This study assesses statistical methods for imputing missing measurement data in incomplete bioarcheological or forensic skeleton specimens.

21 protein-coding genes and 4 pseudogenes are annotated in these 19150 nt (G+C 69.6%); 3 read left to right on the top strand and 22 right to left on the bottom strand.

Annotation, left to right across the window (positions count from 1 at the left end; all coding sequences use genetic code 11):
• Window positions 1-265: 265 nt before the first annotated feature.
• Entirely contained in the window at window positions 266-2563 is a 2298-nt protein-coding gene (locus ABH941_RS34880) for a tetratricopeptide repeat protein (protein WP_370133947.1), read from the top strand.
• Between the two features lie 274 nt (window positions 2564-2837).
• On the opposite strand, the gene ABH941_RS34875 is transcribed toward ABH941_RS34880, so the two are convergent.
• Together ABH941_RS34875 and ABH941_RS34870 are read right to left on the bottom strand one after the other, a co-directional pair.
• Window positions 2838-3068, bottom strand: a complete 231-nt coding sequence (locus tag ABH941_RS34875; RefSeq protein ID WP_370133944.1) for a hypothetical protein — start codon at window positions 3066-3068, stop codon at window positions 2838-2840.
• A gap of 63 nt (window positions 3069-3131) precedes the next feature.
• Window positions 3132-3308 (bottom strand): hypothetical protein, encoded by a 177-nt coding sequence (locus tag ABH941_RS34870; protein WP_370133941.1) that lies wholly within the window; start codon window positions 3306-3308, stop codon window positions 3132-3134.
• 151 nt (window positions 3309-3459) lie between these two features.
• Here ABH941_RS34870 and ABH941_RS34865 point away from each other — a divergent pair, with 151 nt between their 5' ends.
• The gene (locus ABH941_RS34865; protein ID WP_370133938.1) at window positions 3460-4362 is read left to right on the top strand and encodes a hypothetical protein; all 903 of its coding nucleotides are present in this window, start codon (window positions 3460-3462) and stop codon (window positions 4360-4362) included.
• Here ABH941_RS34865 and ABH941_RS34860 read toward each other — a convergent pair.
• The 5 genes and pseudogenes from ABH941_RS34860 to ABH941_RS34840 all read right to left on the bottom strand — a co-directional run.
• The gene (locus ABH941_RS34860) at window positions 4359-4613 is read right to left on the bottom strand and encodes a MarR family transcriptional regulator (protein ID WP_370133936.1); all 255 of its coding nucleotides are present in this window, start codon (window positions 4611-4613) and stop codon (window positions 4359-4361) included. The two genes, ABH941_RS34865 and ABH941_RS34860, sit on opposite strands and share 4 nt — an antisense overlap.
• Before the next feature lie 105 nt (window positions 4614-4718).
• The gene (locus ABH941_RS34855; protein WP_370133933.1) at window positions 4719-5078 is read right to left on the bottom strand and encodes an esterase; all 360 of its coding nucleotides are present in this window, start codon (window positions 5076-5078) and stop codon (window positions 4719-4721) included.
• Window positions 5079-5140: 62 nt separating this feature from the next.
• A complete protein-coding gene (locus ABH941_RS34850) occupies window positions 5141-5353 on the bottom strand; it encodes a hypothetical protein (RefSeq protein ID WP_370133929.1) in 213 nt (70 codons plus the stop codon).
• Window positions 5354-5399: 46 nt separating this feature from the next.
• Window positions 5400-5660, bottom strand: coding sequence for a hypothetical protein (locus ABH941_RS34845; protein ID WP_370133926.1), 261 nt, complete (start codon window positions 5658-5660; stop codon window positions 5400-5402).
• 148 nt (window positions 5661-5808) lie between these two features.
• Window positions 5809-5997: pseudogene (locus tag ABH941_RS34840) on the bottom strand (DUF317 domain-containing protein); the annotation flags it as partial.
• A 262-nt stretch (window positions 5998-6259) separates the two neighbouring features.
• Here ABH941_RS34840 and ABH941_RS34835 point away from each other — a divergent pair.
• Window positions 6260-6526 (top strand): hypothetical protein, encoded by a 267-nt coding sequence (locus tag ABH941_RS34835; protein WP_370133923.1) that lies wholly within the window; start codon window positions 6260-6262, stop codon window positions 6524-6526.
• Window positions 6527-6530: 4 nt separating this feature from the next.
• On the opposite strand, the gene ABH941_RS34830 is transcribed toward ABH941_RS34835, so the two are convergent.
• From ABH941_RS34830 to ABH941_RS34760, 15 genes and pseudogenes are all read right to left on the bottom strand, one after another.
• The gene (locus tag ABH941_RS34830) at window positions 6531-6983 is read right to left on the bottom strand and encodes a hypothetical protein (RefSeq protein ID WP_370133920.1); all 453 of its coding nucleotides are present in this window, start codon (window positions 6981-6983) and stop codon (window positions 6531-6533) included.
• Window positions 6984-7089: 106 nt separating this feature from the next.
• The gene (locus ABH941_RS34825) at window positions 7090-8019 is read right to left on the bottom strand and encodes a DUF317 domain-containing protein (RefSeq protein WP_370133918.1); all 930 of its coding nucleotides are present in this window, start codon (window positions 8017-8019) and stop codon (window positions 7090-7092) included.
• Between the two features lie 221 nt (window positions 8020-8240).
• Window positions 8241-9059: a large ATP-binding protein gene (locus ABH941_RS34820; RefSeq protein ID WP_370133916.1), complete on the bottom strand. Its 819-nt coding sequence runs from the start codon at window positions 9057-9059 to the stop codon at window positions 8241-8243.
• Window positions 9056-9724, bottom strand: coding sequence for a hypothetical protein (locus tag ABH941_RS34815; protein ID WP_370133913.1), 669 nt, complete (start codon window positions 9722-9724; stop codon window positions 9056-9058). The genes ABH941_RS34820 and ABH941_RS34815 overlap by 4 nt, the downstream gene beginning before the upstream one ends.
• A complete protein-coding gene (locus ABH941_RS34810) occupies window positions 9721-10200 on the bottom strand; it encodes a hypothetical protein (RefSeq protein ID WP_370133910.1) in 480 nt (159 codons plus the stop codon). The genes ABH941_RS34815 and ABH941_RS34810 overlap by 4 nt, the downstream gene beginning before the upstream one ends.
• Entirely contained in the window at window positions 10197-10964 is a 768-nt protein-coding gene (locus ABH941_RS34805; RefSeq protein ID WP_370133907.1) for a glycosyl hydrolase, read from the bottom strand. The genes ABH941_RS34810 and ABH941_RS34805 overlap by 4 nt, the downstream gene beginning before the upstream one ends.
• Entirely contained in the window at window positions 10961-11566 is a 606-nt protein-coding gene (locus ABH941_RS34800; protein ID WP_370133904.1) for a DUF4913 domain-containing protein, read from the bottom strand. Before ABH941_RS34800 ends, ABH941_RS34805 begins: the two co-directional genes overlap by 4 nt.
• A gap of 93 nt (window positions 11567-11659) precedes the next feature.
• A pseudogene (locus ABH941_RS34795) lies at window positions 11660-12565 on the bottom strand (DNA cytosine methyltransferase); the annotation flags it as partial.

Using William W. Howells' Craniometric Data Set and the Goldman Osteometric Data Set, the authors of this study evaluated the performance of multiple popular statistical methods for imputing missing metric measurements. Results indicated that multiple imputation methods outperformed single imputation methods, such as Bayesian principal component analysis (BPCA). Based on the findings of this study, the authors suggest a practical procedure for choosing appropriate imputation methods. As many quantitative multivariate analyses cannot handle incomplete data, missing data imputation or estimation is a common preprocessing practice in biological anthropology for data pertaining to incomplete bioarcheological or forensic skeleton specimens. Multiple imputation with Bayesian linear regression implemented in the R package norm2, the Expectation–Maximization (EM) with Bootstrapping algorithm implemented in Amelia, and the Predictive Mean Matching (PMM) method and several of the derivative linear regression models implemented in mice, perform well regarding accuracy, robustness, and speed. (Published Abstract Provided)
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